Triplet Loss Returning Zero

I was trying to test with tiplet loss and got something very weird. So lets say my

anchors, pos_embeddings, neg_embeddings are:
(tensor([[8.0368e+16, 4.2619e+16]]), tensor([[0.2196, 0.2067]]), tensor([[0.1873, 0.9207]]))


F.triplet_margin_loss(anchors.long(),pos_embeddings.long(),neg_embeddings.long(),margin=1,p=2,reduction='none') is returning 0

I know the anchors are extremely high, but I want to understand triplet loss behavior.

In your code snippet you are transforming the inputs to LongTensors, so pos_embeddings and neg_embeddings will be equal:

anchors, pos_embeddings, neg_embeddings = torch.tensor([[8.0368e+16, 4.2619e+16]]), torch.tensor([[0.2196, 0.2067]]), torch.tensor([[0.1873, 0.9207]])
> tensor([[0, 0]])
> tensor([[0, 0]])

Given that, the output of the loss function should then be margin, which is set to 1.
However, the intermediate distances would be large:

pos_embeddings = torch.tensor([[0, 0]])
neg_embeddings = pos_embeddings
dist_pos = torch.norm(anchor - pos_embeddings, p=2);
> tensor(1.2923e+10, grad_fn=<NormBackward1>)
dist_neg = torch.norm(anchor - neg_embeddings, p=2);
> tensor(1.2923e+10, grad_fn=<NormBackward1>)

The next operation would be the addition of the margin to the distance and the clamp operation:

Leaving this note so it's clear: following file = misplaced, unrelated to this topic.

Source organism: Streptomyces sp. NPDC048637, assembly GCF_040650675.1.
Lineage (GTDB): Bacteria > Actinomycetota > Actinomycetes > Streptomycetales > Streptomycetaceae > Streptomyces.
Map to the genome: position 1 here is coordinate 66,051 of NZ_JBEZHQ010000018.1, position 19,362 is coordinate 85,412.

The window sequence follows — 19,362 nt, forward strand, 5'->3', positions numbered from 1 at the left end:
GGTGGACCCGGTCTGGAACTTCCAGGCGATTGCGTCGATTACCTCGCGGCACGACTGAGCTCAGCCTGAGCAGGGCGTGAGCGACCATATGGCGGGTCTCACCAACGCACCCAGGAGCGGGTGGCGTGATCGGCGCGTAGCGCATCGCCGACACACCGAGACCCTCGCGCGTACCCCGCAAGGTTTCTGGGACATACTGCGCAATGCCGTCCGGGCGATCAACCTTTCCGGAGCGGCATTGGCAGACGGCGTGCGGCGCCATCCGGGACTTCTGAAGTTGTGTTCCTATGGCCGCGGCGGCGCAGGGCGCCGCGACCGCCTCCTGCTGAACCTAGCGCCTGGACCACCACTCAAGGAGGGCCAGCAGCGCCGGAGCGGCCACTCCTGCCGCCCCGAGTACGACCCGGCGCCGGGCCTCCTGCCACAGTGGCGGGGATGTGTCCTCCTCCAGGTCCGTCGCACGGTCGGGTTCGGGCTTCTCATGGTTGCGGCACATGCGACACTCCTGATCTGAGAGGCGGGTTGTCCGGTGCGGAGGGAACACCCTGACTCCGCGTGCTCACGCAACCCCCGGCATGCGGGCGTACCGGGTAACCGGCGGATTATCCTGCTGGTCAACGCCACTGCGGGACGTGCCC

output = torch.clamp_min(1. + dist_pos - dist_neg, 0)
> tensor(0., grad_fn=<ClampMinBackward0>)

Here you can see, that 1. + dist_pos - dist_neg underflows. The reason is the decimal step size, which is >1 for values >2**24 as described in this Wikipedia article.
A potential fix would be to use:

output = torch.clamp_min(1. + (dist_pos - dist_neg), 0)

or float64.

CC @tom what do you think about subtracting the distances first? Could this yield any other (unwanted) issues?

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It might work, but TBH neither does the cast to long make sense to me nor do the large numbers.
The original intention of the triple loss was to have feature vectors from three examples where a and p are of the same class and n is of a different one. I don’t think having anchors live on a completely different scale than p and n makes much sense for that.

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